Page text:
IRS Reaches Settlement on Aggressive Tax Transaction


Notice: Historical Content

This is an archival or historical document and may not reflect current law, policies or procedures.

IR-2004-97, July 26, 2004

WASHINGTON — The Internal Revenue Service announced today that it has successfully brought to conclusion pending disputes with two unrelated taxpayers, the Diversified Financial Corporation, an affiliate of The Diversified Group Incorporated, and AVM L.P.

Both entities engaged in the brokering of non-economic residual interests (“NERIs”) in real estate mortgage investment conduits (“REMICs”). The resolution of these disputes was part of the IRS’s ongoing enforcement efforts that are directed not just at listed tax shelter transactions, but at all tax planning strategies determined to be overly aggressive by the IRS.

NERIs are REMIC securities that entitle the holder to little or no cash flow, but typically generate phantom taxable income for the holder in the early years of the REMIC and corresponding amounts of phantom tax losses in the later years. While the phantom losses can be used to offset income from other sources, the holder is prohibited under applicable law from offsetting the phantom income with any type of loss or deduction. As a result, at the time of issuance, NERIs generally have a negative value attributable to the time value of money detriment associated with having to pay tax on the phantom income in the early years of the related REMIC and receiving a corresponding tax benefit from the phantom losses in later years. Because of this negative value, issuers or sponsors of REMICs generally “sell” NERIs by paying the “buyer” an inducement fee.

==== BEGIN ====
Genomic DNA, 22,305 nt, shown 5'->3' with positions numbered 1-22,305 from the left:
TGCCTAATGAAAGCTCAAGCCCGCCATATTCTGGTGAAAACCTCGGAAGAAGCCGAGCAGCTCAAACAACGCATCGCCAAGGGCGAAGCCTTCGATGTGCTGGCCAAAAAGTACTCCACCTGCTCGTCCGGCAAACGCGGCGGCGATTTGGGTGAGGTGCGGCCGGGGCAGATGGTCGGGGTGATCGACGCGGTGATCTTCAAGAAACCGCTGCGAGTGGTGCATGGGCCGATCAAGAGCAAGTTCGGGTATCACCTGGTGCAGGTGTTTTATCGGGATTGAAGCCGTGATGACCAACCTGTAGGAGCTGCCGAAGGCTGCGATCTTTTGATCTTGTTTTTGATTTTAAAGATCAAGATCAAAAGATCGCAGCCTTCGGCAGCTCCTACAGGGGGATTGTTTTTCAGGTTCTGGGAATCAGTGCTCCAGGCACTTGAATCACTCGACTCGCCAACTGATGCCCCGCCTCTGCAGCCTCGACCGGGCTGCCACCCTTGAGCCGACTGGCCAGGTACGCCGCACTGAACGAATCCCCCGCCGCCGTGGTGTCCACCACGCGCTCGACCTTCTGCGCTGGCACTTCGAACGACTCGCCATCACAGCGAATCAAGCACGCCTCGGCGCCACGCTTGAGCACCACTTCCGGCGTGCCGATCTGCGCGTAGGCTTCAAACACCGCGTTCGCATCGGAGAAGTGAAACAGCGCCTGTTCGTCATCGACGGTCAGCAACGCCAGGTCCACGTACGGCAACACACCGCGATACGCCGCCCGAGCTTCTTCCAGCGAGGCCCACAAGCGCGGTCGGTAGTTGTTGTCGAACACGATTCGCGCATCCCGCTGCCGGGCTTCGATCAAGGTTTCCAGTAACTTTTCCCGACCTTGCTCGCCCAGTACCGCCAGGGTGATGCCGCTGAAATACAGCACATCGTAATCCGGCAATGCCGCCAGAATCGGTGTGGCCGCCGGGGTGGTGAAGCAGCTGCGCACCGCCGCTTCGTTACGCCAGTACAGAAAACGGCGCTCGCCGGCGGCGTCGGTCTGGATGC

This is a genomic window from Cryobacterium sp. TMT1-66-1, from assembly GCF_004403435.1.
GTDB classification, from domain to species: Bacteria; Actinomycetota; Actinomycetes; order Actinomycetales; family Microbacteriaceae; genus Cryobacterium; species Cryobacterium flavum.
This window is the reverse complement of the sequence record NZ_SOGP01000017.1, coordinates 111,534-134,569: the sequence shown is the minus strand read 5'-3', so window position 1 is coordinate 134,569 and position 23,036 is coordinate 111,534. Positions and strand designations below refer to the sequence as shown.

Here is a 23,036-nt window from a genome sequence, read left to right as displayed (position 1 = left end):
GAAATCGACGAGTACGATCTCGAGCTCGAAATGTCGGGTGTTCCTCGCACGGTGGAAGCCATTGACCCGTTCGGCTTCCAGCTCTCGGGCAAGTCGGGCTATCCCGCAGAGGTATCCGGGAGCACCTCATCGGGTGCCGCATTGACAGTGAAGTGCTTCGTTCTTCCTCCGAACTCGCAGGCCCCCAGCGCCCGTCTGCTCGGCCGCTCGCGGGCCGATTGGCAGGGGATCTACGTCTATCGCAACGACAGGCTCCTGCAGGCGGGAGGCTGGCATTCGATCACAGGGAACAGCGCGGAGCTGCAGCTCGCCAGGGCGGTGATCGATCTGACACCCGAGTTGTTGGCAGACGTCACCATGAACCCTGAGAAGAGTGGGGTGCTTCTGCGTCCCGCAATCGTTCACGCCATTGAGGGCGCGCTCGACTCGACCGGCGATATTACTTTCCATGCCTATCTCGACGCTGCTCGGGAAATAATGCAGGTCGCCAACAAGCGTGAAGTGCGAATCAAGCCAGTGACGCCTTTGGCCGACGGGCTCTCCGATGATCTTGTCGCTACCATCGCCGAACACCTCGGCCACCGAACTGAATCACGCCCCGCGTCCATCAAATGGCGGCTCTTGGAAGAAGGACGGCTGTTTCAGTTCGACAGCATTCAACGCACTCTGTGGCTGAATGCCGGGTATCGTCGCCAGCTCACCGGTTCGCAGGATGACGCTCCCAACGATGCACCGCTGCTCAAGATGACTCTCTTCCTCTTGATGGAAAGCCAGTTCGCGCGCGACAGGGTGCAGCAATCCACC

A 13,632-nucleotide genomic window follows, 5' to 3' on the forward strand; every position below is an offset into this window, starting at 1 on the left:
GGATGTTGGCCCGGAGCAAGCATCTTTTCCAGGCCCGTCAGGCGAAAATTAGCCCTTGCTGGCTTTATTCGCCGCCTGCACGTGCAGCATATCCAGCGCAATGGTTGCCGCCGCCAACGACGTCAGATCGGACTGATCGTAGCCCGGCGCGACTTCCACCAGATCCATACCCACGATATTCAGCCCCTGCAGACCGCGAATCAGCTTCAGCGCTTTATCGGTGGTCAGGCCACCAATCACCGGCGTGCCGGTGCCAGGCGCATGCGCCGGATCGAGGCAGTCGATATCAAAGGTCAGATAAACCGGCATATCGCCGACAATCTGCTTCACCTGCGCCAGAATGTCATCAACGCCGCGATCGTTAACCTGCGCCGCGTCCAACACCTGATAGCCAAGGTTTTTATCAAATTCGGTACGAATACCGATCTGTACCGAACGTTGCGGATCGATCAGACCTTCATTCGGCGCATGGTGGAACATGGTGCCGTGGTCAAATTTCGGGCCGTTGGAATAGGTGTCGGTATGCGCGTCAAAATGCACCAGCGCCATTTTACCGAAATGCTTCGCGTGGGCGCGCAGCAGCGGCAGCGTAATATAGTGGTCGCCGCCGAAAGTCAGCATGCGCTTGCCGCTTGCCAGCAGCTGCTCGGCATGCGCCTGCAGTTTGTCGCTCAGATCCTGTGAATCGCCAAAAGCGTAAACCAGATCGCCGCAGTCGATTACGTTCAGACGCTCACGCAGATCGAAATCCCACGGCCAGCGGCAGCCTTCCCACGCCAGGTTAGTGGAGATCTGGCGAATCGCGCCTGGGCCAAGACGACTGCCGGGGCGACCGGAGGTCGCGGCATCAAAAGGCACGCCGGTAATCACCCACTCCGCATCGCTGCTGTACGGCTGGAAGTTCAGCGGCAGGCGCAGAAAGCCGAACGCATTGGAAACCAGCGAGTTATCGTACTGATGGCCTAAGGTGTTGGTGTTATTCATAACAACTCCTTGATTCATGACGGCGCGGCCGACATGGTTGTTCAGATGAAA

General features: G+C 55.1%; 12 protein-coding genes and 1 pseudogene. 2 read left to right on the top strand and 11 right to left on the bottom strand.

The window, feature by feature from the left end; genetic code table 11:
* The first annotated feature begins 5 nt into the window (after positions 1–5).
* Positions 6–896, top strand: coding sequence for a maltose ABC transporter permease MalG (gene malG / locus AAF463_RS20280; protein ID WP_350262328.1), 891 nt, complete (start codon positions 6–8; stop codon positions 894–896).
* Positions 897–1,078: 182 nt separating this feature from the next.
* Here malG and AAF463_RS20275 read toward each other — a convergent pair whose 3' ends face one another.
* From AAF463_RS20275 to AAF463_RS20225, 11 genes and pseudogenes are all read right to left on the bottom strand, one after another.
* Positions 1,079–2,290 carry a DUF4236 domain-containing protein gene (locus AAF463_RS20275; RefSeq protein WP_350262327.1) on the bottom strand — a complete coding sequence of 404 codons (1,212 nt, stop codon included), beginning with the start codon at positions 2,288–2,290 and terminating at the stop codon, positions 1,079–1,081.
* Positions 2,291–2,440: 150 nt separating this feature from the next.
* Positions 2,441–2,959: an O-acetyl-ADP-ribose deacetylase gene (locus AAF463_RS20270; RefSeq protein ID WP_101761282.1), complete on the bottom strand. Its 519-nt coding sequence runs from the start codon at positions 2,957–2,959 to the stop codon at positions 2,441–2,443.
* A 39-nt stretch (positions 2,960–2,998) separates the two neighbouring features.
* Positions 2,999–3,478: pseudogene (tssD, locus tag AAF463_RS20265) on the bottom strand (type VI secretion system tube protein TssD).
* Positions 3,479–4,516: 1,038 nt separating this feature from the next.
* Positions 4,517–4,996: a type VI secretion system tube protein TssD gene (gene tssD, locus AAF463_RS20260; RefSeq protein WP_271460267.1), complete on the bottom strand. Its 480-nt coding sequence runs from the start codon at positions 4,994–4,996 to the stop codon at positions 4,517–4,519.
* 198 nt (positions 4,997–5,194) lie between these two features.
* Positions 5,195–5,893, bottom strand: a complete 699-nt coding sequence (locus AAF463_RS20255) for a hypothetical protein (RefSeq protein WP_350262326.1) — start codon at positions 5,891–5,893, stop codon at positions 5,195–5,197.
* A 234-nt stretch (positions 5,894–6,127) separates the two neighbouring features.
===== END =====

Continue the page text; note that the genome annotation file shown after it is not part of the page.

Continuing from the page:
For some time, the IRS has been concerned that buyers of NERIs have attempted to avoid the tax due during the early years of the related REMIC by taking an overly aggressive interpretation of the applicable tax rules. Diversified Financial Corporation and AVM L.P., a broker-dealer, each purchased NERIs from various Wall Street investment banks and resold them to a Wyoming limited liability company owned by two Irish companies not subject to U.S. tax.

The resolution of the disputed transactions requires each of AVM and DGI to disgorge its profits to the IRS and also imposes penalties and interest. Additionally, the resolution enables the IRS to pursue other participants in the same or related transactions. Moreover, the resolution also preemptively shuts down the deduction of over $1 billion in phantom tax losses arising from the NERIs.

The total payment to be received by the IRS from the two companies is in the eight figures. The companies have further agreed to cease and desist from engaging in future NERI trading activities and to a limited waiver of the taxpayer privacy and anti-disclosure rules.

Commissioner Mark Everson hailed the resolution of the disputes as yet another example of a tough but measured approach the IRS is taking on not just listed tax shelter transactions but also aggressive transactions in general. "We insisted that the taxpayers not only disgorge all their profits and pay them as additional taxes due but that they also pay a 20 percent penalty."

The agreement reflects the IRS’s commitment to resolving complex contested issues while keeping sight of the ultimate goal — enforcement.

“Due to the dedicated efforts of LMSB examination and counsel personnel, we have demonstrated, without litigation, that taxpayers must be prepared to pay the price for aggressively interpreting the law even if it is unrelated to a listed tax shelter transaction,” said IRS Chief Counsel Don Korb.

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